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Breast-feeding and its role in early development of the immune system in infants: consequences for health later in life.

Author: M’Rabet L, Vos AP, Boehm G and Garssen J | Journal: The Journal of Nutrition


Issue 9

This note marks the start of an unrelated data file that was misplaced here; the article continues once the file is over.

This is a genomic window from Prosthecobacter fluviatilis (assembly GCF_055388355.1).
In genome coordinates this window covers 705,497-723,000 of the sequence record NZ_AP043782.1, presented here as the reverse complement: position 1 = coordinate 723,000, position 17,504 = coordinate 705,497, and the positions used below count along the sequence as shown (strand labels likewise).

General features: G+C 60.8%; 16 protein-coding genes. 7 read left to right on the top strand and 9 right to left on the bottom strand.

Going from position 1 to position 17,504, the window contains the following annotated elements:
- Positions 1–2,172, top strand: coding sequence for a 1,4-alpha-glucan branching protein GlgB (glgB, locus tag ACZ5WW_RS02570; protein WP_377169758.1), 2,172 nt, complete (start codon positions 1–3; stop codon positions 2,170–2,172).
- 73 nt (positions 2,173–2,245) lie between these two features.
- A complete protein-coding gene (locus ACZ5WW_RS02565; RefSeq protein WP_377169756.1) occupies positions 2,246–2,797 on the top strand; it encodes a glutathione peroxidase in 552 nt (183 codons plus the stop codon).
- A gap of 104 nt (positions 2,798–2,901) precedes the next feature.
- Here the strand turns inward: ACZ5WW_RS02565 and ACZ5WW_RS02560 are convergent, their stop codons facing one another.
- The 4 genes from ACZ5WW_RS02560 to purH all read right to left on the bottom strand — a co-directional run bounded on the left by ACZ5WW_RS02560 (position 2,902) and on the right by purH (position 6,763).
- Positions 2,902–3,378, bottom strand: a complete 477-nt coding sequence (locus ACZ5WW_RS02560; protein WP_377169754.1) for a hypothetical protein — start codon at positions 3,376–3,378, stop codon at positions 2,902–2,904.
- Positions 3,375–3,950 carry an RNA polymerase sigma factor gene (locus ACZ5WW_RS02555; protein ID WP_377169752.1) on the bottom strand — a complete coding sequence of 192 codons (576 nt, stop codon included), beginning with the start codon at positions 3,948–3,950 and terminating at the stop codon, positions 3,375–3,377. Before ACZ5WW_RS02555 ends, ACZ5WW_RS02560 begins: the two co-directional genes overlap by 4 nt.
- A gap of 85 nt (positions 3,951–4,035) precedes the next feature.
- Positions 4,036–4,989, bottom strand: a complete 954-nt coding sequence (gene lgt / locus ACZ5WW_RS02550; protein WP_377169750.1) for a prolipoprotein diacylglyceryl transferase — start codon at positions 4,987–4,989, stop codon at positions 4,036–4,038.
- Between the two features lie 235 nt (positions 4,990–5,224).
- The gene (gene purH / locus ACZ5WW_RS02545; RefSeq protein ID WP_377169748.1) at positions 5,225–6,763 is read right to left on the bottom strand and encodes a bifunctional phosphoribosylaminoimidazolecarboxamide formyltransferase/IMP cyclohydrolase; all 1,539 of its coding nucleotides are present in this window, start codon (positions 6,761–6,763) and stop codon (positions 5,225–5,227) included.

Respiratory tract infections and gastrointestinal tract infections of both bacterial and viral origin cause the highest mortality and morbidity in neonates and infants. This is true not only for developing countries but also for industrialized countries. Increased susceptibility to infections and decreased immune responsiveness to these infectious agents continue to be present significantly in year 2 of life. However, it should be realized that the induction of an immune response against nonharmful common environmental antigens, such as food antigens and particular commensals (bacteria), has to be inhibited lest it give rise to undesirable, excessive, and destructive inflammatory and allergic reactions. It appears that the development of the immune system in neonates and young infants is reflected in the enhancement of “specific” immune responses to danger signals and in the induction of tolerance toward common nonharmful environmental antigens such as food components as well as the microbiota of the infant gut. It should be realized that the human immune system can be modulated easily during the first months of life, when it can be affected not only positively but, unfortunately, also negatively. This dichotomy is illustrated by, e.g., survival advantage after surgery early in life and survival postsurgery health consequences later on. This article provides a brief overview of the current knowledge of the development of the infant immune system and possibilities for intervention and immunomodulation. Read More

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